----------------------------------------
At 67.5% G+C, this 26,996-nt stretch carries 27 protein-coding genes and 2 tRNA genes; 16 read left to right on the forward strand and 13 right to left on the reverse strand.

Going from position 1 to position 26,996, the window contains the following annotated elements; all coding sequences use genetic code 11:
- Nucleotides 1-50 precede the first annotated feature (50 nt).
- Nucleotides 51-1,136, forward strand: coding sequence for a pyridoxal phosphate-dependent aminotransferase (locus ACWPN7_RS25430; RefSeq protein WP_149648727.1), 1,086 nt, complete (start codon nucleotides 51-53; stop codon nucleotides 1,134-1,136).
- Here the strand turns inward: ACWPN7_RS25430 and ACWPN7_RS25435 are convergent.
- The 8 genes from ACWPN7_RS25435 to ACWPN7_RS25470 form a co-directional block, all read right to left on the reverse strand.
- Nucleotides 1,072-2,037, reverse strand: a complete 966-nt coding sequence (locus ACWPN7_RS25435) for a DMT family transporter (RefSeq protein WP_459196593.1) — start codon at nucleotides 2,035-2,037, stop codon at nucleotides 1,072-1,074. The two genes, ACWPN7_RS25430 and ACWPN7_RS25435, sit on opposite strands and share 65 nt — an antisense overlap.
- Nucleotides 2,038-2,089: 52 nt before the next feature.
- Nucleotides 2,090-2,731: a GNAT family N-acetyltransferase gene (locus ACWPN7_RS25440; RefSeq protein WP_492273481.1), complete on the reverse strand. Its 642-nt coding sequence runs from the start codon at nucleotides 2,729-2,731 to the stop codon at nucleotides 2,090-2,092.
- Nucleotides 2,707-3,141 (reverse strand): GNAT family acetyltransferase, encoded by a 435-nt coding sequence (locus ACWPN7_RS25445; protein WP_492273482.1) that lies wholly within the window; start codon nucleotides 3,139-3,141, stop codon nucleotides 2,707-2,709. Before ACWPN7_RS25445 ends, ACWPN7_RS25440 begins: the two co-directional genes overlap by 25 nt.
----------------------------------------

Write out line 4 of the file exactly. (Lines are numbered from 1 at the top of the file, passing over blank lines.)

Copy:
- Nucleotides 51-1,136, forward strand: coding sequence for a pyridoxal phosphate-dependent aminotransferase (locus ACWPN7_RS25430; RefSeq protein WP_149648727.1), 1,086 nt, complete (start codon nucleotides 51-53; stop codon nucleotides 1,134-1,136).